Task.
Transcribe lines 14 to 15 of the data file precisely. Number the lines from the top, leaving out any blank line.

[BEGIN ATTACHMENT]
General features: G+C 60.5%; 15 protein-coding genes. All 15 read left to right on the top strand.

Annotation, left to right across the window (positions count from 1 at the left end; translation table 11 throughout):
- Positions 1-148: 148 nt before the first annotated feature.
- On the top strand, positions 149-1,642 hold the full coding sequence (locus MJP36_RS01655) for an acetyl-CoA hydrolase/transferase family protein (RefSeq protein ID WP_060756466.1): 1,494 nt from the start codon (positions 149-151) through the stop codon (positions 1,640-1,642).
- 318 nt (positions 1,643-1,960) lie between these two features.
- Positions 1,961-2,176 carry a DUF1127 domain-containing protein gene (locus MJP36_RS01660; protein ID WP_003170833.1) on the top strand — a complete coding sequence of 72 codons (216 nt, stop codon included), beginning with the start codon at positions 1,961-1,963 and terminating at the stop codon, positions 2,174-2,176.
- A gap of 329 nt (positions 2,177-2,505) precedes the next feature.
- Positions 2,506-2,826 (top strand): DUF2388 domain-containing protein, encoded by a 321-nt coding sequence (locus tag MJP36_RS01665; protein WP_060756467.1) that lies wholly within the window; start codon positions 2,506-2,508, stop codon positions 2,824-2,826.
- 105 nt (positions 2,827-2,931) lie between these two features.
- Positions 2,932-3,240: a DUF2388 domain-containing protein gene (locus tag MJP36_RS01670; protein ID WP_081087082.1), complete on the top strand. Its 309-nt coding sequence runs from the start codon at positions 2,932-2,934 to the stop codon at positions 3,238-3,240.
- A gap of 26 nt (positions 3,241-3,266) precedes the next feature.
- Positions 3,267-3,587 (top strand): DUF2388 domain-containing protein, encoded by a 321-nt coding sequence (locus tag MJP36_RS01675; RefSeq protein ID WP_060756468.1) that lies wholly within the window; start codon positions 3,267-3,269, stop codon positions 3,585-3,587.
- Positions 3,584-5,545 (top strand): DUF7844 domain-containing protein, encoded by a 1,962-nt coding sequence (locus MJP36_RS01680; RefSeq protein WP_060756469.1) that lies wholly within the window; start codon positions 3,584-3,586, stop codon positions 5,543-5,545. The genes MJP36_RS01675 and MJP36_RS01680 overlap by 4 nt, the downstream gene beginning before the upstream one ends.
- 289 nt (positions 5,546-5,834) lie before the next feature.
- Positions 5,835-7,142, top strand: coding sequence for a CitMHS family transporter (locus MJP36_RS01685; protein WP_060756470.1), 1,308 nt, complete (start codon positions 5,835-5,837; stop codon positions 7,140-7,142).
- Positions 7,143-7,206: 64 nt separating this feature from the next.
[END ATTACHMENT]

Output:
- 289 nt (positions 5,546-5,834) lie before the next feature.
- Positions 5,835-7,142, top strand: coding sequence for a CitMHS family transporter (locus MJP36_RS01685; protein WP_060756470.1), 1,308 nt, complete (start codon positions 5,835-5,837; stop codon positions 7,140-7,142).